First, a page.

A couple of days ago, there was a fascinating article published by CatholicPhilly.com that blamed shrinking church budgets and changing tastes for the shortage of organists. You can read the article by Beth Griffin in its entirety by clicking here.
According to the article it was the Second Vatican Council in the 70s which changed the course of church music in encouraging congregational participation in the liturgy: acclamations, responses, psalmody, antiphons and songs. The result was guitar masses, praise bands, and more contemporary, informal music which led to the demise of organs and organ music in many churches. But as the president of the National Association of Pastoral Musicians, J. Michael McMahon, says “music for the liturgy is not about the organ. Liturgy is sung, not played. Instruments exist to foster a sung liturgy.”
The whole attitude towards music has changed, according to this excerpt: “. . . the effort to engage worshippers in participating in liturgical music is counter to the current culture . . . Music has become the background to our life, rather than an activity in which we’re taking an active part. In our culture, we’re more consumers of music than producers.”
That people feel differently about music and the decreasing music education in public schools, has contributed to this situation.
The article was posted on the American Guild of Organists’ FaceBook wall, and the comments which it generated were most interesting. One responder pointed to the lack of numbers in churches saying, “My church, which has a seating capacity of 350 and only gets 70 to worship on a Sunday, really, it’s all they can do to afford even a pastor at this point. The problem isn’t the church; it’s the lack of people GOING to church and contributing to the offering (ie, the only income for any church.)” [This is not entirely true. For many churches, offerings are supplemented by rental income of their facilities, grants, endowment distributions and other sources of revenue. But there’s no denying that church attendance is a challenge to many parishes.]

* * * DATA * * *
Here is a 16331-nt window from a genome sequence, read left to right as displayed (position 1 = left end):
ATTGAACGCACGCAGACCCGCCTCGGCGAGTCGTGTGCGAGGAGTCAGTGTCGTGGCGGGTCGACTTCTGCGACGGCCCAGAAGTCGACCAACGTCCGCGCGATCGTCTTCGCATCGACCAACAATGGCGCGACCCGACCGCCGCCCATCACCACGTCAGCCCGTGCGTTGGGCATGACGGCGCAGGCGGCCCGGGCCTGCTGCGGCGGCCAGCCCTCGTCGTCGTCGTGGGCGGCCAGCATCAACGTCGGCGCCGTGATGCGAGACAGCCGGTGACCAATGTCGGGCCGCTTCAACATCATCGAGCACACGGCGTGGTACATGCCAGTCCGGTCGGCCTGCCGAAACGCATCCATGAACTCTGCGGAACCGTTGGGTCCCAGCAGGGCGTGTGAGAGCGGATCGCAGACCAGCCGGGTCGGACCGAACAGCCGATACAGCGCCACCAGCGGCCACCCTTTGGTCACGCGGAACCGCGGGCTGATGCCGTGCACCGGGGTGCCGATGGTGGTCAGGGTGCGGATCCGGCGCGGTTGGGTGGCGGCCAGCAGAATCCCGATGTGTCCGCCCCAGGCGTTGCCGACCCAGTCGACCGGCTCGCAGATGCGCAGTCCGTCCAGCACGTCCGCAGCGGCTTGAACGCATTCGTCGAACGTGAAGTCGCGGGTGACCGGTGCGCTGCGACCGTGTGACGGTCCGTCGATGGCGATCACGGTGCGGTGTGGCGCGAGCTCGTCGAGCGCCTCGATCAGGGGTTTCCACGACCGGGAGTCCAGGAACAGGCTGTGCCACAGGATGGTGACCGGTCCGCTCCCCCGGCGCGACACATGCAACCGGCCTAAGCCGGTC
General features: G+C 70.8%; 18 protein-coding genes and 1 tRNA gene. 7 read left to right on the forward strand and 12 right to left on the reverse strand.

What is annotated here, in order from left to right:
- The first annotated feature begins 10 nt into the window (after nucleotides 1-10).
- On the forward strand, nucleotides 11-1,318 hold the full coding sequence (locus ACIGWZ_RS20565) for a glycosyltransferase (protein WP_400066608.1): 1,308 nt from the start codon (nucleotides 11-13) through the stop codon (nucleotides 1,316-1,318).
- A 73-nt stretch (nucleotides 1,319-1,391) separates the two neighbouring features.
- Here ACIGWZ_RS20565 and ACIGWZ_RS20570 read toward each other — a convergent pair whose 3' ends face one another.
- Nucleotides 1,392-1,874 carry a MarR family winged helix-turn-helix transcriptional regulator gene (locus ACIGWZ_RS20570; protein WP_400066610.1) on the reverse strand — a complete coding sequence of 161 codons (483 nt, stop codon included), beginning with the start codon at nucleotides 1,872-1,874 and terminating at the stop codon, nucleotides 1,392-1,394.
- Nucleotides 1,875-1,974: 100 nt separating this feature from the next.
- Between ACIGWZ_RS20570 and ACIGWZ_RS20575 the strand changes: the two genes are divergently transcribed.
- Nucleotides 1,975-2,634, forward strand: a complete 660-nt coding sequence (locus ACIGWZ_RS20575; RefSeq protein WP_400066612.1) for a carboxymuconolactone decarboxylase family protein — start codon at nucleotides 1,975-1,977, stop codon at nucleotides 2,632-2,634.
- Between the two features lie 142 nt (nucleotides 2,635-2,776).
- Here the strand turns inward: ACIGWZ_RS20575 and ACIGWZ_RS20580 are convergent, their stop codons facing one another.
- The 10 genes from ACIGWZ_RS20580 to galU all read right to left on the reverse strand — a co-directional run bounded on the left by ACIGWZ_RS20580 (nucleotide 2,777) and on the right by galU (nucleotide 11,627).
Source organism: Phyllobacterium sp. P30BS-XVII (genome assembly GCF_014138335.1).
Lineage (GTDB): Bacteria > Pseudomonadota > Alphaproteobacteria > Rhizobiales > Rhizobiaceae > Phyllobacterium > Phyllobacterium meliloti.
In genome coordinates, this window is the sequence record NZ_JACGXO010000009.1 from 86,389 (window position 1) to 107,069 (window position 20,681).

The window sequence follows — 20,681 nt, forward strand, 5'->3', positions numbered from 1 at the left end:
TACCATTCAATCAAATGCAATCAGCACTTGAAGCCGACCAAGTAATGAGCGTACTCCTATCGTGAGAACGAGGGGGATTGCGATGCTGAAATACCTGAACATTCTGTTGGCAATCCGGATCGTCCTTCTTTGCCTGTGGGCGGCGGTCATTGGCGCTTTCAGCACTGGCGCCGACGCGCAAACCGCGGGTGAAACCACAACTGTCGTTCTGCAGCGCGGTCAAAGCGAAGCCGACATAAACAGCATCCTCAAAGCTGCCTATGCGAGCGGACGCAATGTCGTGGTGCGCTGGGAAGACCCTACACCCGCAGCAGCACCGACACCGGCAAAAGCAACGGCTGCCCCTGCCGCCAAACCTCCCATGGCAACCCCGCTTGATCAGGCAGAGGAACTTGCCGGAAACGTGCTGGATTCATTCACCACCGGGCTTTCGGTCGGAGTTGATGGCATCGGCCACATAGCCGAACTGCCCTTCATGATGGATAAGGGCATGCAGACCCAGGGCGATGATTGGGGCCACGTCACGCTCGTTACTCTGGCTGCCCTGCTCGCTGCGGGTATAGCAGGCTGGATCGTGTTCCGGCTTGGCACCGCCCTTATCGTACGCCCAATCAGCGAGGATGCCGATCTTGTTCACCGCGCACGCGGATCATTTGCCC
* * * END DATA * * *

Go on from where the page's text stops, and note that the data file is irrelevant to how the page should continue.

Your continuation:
Other comments: “I would rather see my church put money into childcare and development for the kids of AA/NA participants who populate our church almost every day, or other outreach to the needy, than spend even $75K to upgrade our aging organ.”
“stipend” = code for pitiful underpayment. And budgeting for an organist indicates where your priorities are, not how “blessed” you are.
The fact is that many organists are paid such a pittance (or volunteer their services entirely) that it necessitates a “real job” elsewhere to pay the bills. I know that what I’ve gotten paid as a church organist could never support me and so I’ve cobbled together other part-time positions. And the next organist of the Lutheran Church of Honolulu will have to find other sources of income to support him/herself.
Happily (?) the article concludes that “the pendulum is swinging back toward traditional organ music . . . More new churches have organs and others are rebuilding pipe organs and replacing electronic organs.” And according to a newspaper article in Augusta, GA, young musicians are flocking to the organ! Click here to read this other side of the story.